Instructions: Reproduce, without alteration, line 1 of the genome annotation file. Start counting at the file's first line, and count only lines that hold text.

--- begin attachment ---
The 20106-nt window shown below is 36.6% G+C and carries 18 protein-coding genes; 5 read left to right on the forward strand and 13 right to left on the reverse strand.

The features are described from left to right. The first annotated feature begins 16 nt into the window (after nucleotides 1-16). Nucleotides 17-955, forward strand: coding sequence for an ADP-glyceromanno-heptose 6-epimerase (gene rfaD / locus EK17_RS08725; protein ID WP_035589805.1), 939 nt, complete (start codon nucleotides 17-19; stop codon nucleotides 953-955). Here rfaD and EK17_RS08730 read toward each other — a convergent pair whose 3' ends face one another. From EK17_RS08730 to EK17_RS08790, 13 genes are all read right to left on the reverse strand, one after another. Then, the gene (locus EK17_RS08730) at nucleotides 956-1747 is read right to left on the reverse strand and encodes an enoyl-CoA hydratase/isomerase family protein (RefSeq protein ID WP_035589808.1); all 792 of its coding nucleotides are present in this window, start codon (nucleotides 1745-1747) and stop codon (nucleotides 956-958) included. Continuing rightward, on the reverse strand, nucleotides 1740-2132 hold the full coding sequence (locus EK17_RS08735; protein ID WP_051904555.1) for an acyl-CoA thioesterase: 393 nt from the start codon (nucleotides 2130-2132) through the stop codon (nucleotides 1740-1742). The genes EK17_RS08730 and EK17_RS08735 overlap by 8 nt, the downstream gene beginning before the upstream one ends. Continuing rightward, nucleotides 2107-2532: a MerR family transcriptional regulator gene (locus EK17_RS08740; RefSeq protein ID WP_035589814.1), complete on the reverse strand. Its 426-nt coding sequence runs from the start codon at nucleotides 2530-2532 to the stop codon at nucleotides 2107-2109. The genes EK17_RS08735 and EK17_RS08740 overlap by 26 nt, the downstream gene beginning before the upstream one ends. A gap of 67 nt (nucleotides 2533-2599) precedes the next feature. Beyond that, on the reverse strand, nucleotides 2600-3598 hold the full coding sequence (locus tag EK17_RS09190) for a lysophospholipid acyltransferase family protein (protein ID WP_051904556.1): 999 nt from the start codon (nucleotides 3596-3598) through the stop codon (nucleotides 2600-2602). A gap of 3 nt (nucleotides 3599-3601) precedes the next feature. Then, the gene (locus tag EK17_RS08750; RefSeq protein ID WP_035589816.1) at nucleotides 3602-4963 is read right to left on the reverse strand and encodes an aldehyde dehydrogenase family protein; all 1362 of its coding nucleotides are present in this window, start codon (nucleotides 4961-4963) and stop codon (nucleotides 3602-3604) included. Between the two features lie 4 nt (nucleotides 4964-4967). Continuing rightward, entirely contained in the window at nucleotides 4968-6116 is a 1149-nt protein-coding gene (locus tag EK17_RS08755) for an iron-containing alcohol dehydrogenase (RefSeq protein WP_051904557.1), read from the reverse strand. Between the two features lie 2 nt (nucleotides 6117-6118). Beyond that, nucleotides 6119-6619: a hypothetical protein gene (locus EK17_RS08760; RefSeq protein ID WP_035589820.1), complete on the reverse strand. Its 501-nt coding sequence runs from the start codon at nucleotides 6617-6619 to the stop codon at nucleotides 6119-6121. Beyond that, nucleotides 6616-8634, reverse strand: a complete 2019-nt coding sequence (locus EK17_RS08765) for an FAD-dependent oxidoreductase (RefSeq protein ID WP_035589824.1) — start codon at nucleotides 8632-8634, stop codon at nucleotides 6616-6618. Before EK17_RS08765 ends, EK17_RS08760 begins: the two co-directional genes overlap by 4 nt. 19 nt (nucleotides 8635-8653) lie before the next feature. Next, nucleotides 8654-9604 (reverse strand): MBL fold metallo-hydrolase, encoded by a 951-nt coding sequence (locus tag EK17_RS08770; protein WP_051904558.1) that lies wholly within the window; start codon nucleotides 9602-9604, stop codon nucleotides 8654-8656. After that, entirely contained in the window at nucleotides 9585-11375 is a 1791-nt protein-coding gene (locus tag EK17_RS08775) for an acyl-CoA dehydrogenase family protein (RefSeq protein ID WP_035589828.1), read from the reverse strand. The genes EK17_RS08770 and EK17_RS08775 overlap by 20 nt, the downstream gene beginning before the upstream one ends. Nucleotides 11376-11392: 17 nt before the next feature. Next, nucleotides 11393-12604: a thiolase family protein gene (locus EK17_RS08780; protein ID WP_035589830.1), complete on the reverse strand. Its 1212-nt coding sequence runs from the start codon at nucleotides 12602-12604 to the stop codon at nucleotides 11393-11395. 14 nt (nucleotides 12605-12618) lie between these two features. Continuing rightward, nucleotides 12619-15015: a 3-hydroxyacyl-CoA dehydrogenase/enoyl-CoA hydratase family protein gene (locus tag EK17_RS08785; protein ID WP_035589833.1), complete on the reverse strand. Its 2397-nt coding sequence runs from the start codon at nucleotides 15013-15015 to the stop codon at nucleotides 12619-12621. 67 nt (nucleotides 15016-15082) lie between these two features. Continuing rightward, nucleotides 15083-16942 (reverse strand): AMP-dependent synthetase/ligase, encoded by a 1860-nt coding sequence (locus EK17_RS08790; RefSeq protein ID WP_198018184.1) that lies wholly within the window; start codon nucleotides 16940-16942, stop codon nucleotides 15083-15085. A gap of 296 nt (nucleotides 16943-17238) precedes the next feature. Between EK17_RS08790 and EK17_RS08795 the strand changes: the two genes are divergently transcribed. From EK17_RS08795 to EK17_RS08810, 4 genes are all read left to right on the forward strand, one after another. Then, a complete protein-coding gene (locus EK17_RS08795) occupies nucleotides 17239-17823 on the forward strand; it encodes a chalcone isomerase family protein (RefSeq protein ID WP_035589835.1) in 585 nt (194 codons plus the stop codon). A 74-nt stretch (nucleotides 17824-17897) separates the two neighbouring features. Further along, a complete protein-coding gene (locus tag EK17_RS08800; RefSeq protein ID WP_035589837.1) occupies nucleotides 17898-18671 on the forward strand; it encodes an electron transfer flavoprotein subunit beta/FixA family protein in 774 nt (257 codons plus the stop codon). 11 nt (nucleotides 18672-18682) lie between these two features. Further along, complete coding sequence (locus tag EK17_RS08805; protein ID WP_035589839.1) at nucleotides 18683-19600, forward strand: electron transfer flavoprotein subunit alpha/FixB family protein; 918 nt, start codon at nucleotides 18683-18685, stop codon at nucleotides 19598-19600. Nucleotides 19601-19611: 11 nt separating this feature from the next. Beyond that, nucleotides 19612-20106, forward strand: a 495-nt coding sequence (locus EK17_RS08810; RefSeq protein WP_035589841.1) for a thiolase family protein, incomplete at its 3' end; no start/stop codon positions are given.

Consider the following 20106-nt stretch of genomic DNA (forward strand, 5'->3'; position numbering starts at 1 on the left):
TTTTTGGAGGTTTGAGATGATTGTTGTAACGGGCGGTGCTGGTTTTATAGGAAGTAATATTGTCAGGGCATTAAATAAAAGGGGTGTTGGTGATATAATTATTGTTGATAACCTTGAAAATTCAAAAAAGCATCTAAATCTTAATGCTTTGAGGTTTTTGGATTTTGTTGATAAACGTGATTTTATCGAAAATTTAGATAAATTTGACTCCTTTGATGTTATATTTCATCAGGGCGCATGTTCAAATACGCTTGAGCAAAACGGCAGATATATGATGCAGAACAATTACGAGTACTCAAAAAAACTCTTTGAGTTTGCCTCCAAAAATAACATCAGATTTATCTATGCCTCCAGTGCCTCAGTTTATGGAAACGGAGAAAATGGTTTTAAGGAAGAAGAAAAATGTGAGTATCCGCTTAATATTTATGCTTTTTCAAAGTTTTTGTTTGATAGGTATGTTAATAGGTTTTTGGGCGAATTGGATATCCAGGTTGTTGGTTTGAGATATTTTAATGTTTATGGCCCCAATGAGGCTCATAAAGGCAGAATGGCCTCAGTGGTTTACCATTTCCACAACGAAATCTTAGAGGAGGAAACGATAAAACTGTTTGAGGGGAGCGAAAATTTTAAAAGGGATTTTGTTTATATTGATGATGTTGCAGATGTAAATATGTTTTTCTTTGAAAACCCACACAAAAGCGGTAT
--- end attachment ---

The 20106-nt window shown below is 36.6% G+C and carries 18 protein-coding genes; 5 read left to right on the forward strand and 13 right to left on the reverse strand.